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White Anglo-Saxon Protestants, to which I regretfully belong, all said the same thing to me last Sunday.

The three of us had been sitting in a back pew (a compromise between my evasive, ungodly influence and their exhaustion over fighting me about the non-biblical specifics of church attendance). This meant that when the pastor finished the prayer after his sermon, paused, and asked to “call up the other elders of the church to pray together over George and Patricia Cornelison,” several hundred heads swiveled back to find us.

The only proper response to a sea of scrutinizing pale faces is invisibility or war, but war wasn’t an option, so I practiced controlling the wayward skin around my eyes and mouth that wanted to contract and grimace.

The pastor explained to the flock adorned in autumn colors and dehydrated hair about how “our foundational elder and his wife” would “be absent from us, as George undergoes extensive treatment,” and, “we are so thankful for his years of dedicated service to our congregation, and we just pray that the Lord…”. It all became a buzzing frequency in the back of my head that was piously echoed after the service like a religious Cards Against Humanity.

“My uncle had what your dad has, and the doctors gave him six months to live, and he only made it about two months, but I just know the Lord is watching over your father.”

“Come here a minute, honey, let me hold you and pray over you. Dear Jesus, we just ask that you wrap up sweet Grace in the palm of your hand and be with her while…”


My parents left the driveway and the city before the next morning’s sun had risen in the skyline. Before the sun had finished rising, before I had even let the two long-legged gray beasts outside to potty, I was on the phone with my mother bargaining about my undergraduate spring tuition.

“How are your grades looking this semester?” she asks dubiously.

“Especially now that you’re not dating that boy?”

I looked down at the frail tabby purring himself to sleep in my lap, one of his claws still daintily stretched to knead my sweatpants. “They’re great,” I insist.

They were not great.I had missed an assignment in Anthropology 1000 and gotten a 68 on the first exam, and I didn’t even know when the next assignments were due for my four other classes.

“Well. Tell me how midterms go, and then maybe we can make a decision. But I don’t know what you’re going to do if you don’t finish school, especially with all those animals. You will probably have to give them away.”

My dogs whimper in their sleep.


I don’t leave myself a generous amount of time in between that first alarm and leaving the house in time for an 8:30 morning lecture, so my friend’s first official invitation to ride horses, for this evening, is bouncing around the inside of my skull like an old Windows screensaver. I can almost feel the thoughts and memories the invitation collides against.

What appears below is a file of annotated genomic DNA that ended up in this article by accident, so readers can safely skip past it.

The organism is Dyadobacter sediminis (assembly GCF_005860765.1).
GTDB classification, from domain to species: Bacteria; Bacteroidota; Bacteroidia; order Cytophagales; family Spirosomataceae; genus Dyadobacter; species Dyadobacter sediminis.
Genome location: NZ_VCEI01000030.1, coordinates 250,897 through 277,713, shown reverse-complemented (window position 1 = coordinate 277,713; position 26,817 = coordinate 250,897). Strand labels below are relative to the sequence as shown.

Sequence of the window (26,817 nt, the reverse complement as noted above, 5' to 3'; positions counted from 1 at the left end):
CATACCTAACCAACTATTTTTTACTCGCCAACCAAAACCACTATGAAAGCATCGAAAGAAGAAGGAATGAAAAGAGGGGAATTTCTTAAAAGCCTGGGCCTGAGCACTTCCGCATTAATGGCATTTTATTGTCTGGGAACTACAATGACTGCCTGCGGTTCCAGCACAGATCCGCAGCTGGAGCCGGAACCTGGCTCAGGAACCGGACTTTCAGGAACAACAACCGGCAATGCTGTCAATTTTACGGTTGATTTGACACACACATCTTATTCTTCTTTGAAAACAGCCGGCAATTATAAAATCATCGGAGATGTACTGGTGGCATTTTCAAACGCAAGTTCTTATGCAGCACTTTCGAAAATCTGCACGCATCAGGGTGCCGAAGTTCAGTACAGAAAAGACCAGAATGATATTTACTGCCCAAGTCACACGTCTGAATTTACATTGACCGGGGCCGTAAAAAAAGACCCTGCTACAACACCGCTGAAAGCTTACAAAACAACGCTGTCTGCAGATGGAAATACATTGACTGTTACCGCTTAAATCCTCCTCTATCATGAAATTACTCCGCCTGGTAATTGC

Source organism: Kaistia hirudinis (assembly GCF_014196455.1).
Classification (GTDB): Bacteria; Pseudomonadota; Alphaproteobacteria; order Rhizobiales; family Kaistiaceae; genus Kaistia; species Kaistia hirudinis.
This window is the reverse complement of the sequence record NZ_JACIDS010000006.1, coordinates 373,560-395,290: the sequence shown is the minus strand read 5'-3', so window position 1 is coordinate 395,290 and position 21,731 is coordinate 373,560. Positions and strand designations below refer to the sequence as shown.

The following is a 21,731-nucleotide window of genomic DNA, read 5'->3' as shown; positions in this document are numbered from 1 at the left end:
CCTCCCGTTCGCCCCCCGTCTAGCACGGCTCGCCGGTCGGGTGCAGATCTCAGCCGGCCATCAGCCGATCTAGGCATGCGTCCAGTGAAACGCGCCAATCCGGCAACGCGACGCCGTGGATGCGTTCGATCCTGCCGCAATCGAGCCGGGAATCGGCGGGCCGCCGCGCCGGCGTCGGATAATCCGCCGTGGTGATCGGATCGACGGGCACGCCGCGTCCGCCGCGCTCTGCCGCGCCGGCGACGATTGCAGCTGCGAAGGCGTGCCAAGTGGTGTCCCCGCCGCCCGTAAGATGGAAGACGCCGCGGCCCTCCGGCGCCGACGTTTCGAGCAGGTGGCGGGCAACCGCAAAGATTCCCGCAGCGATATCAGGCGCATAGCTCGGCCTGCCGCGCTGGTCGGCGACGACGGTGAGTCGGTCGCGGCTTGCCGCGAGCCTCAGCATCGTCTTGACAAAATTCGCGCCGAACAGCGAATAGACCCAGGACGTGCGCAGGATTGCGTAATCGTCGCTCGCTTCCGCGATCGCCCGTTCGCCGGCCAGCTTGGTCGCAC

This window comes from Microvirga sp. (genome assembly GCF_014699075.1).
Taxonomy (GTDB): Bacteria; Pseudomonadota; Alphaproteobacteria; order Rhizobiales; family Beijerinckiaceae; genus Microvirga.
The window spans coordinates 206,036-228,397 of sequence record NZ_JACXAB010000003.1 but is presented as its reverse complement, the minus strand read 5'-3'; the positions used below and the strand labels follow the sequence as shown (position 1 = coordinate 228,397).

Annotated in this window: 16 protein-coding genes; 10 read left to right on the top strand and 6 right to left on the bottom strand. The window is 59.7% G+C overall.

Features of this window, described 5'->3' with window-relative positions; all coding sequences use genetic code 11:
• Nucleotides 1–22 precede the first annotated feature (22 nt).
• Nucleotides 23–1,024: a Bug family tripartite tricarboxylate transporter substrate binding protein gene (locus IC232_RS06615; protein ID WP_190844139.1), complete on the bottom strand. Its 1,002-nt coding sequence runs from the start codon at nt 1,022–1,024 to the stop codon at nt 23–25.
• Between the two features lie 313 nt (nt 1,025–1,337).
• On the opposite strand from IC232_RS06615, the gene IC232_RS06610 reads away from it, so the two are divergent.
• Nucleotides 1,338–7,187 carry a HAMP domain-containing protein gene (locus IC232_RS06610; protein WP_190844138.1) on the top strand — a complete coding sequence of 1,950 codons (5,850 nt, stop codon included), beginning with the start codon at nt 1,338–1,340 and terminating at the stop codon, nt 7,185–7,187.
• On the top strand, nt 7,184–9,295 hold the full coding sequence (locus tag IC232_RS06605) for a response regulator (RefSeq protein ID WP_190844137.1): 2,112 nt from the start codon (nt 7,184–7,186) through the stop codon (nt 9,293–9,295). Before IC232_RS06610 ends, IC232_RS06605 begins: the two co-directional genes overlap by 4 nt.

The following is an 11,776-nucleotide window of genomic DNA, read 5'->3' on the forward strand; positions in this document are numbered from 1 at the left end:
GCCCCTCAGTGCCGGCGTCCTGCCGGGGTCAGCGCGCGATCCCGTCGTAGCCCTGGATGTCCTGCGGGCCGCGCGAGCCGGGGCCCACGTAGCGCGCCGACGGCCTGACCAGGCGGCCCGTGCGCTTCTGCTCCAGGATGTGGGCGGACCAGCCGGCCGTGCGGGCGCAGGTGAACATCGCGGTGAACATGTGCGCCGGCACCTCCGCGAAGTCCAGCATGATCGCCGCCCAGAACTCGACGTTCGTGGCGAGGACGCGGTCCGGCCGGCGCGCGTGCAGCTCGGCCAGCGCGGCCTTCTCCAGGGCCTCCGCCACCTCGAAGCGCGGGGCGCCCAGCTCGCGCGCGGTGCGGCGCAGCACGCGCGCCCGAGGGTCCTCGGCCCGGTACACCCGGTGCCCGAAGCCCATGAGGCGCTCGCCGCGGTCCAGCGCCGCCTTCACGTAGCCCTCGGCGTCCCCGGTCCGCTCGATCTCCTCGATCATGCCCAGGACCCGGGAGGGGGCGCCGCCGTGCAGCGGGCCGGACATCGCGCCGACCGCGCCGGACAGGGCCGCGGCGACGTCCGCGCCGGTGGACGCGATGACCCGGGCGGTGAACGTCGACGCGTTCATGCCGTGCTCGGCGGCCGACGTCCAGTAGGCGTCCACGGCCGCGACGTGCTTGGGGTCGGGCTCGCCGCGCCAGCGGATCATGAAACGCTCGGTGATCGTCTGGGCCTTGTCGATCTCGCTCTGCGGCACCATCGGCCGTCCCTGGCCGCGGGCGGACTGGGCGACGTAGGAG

The last time I was on a horse was so long ago, middle school, which is ages and ages for a college student. I don’t even remember if I rode a gelding or a mare, or if the saddle was pommelled and Western or sleek and English. Probably Western. It was a friend’s birthday trail ride. Before that, I had only been placed upon the backs of my Grandfather’s dairy cows, which to me, had been as good as a horse.

I stare at the toothpaste collecting around the edges of my mouth and imagine myself on a mare with a rich mahogany bay coat. Then the invitation bounces against a knot in my head: my dad, my mom, tuition, and what I will do if I can’t afford college mingles in the same internal space with the future and care of my four-legged friends. FAFSA considers me a dependent, and my Head of Household, my father, makes too much money for the offered loans to cover even half of tuition. I understand the irony.

I don’t normally have conflicting plans, or any plans. People at church stopped inviting me places because of my responses to men, mostly. I’m not a “hand-wash the dishes while the college boys crack jokes about women in the kitchen and sit around drinking sparkling grape juice” kind of girl, I’m a “let me tell you why you’re wrong using a lifetime of constant theological indoctrination while I pet the hostess’ cat” kind of girl.

I am thinking about all of this and definitely not texting and driving when I message Mandy back. “I would love to.”


I’ve known Mandy since I was four and she was five, but I’ve never been to her house. It’s a whole-ass family property, really, because her text says that her grandfather lives in the white trailer at the top of the driveway. Across from his four or so acres of meticulously-mowed grass and the Trump flag flying above the American flag, there are roughly ten acres of fenced-in pasture sprawl on the right, starting on the other side of the driveway and continuing down under power lines. At the top of the pasture there is a white and rusting bumper-pull trailer and a short twenty-year-old pulling cinder blocks out from under the trailer hitch, which is already connected to the back of a shiny red Ford F-150.

I park on the outside of the pasture and don’t remember getting out of the car or locking it because there are fucking horses in that trailer, and I haven’t been on the back of one since attending a different friend’s birthday in middle school.